An upper-class soldier called a cavalier, Willmore is loyal to the English monarchy, and has therefore been exiled from his homeland (the story takes place during Oliver Cromwell’s reign in England after the execution of… read analysis of Willmore
The strong, witty, brave heroine, and sister to Florinda and Don Pedro, Hellena starts the play determined to venture out into the Carnival and fall in love, although her brother Don Pedro wishes for… read analysis of Hellena
A beautiful and wealthy courtesan, Angelica is desired by all men in Naples, including Don Antonio, Don Pedro, and Willmore, all of whom duel over her at various points throughout the play… read analysis of Angelica
The sister of Hellena and Don Pedro, Florinda is ladylike and modest, in contrast to her sister’s nontraditional forwardness. She is in love with the cavalier Belvile, who saved her from rape at… read analysis of Florinda
The main antagonist of the play, the rigid and controlling Don Pedro wishes for his sister Florinda to marry his friend Don Antonio, and for his sister Hellena to become a nun, in order… read analysis of Don Pedro
An English gentleman who is good friends with Willmore and Belvile, Frederick is the common sense of the group, often trying to get his friends out of scrapes and duels. Even he, however, can… read analysis of Frederick
An English gentleman like Frederick, Blunt is an oafish idiot, mocked and disdained by his friends, and valued only for his money. During the play, he believes himself in love with Lucetta, a… read analysis of Ned Blunt
Although Don Pedro wishes for Antonio, the highborn son of a viceroy, to marry his sister Florinda, Antonio only has eyes for the seductive prostitute Angelica. He pays her thousand-crown price, and even… read analysis of Don Antonio
Cousin to Florinda and Hellena, Valeria is braver than the former, but more ladylike than the latter. Providing her relatives with masks and helping them in their romantic schemes, she eventually finds herself in love with Frederick, and marries him in a double ceremony with Florinda and Belvile.
The prostitute who tricks Blunt out of his clothes and money, Lucetta is a scheming, wily, and seductive woman; exactly the kind of woman whom the men of the play fear and loathe.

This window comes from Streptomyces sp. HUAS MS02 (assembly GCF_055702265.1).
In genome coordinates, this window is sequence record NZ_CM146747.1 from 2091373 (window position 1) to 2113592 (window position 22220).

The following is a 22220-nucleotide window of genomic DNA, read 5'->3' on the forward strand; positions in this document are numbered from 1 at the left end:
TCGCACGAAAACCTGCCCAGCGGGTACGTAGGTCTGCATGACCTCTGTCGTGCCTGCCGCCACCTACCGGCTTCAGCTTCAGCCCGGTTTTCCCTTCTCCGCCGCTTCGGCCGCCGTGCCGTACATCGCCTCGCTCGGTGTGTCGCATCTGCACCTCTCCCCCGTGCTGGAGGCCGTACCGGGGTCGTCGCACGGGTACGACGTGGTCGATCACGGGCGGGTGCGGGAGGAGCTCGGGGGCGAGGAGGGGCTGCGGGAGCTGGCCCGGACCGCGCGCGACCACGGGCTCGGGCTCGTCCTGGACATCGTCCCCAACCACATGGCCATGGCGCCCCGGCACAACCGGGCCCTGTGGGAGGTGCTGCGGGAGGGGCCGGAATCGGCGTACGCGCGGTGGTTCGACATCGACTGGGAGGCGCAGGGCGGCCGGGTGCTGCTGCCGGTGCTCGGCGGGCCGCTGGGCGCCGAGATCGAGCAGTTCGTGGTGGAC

The elderly servant of Angelica, and a former prostitute herself, Moretta hates all men, and is dismayed when her mistress succumbs to Willmore’s charms.
The softhearted governess of Florinda and Hellena, Callis initially allows them to go out to the Carnival, despite Don Pedro’s orders to the contrary. Later in the play, when she tries to stop the girls from leaving, Valeria locks her in a wardrobe.
Lucetta’s pimp, who helps her to rob Blunt.
In love with Lucetta despite the fact that she is a prostitute, Philippo helps to fool and rob Blunt.
Although he never appears onstage, Vincentio is the wealthy but elderly man whom Florinda’s father (also never onstage) wishes her to marry. Hellena repeatedly mocks both his age and his dark complexion.
The servant of Don Antonio, but an ally to Florinda, for whom he occasionally lies.
Biskey and Sebastian
Angelica’s servants (called “bravoes”), who put the pictures of her outside her house and report about the various men who stop to admire them.
Don Antonio’s page.
The servants of Hellena and Willmore.
In a comic scene, Blunt’s manservant attempts to help him dress in Spanish clothes, to ridiculous effect.
Officers and soldiers
During a duel outside Angelica’s house, these keepers-of-the-peace part the fray and mistakenly arrest Belvile (when in fact it was Willmore who caused the disturbance).
A priest who is fetched at the end of the play in order to marry Valeria and Frederick and Belvile and Florinda.